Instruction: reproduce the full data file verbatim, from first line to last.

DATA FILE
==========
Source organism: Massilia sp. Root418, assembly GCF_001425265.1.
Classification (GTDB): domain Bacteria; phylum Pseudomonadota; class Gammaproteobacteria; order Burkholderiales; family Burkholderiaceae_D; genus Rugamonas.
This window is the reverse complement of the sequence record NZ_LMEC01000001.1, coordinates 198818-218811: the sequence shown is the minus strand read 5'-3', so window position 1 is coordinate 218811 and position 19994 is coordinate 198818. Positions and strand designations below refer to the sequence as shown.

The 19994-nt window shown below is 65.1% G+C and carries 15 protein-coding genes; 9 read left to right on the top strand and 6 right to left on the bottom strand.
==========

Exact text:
Source organism: Massilia sp. Root418, assembly GCF_001425265.1.
Classification (GTDB): domain Bacteria; phylum Pseudomonadota; class Gammaproteobacteria; order Burkholderiales; family Burkholderiaceae_D; genus Rugamonas.
This window is the reverse complement of the sequence record NZ_LMEC01000001.1, coordinates 198818-218811: the sequence shown is the minus strand read 5'-3', so window position 1 is coordinate 218811 and position 19994 is coordinate 198818. Positions and strand designations below refer to the sequence as shown.

The 19994-nt window shown below is 65.1% G+C and carries 15 protein-coding genes; 9 read left to right on the top strand and 6 right to left on the bottom strand.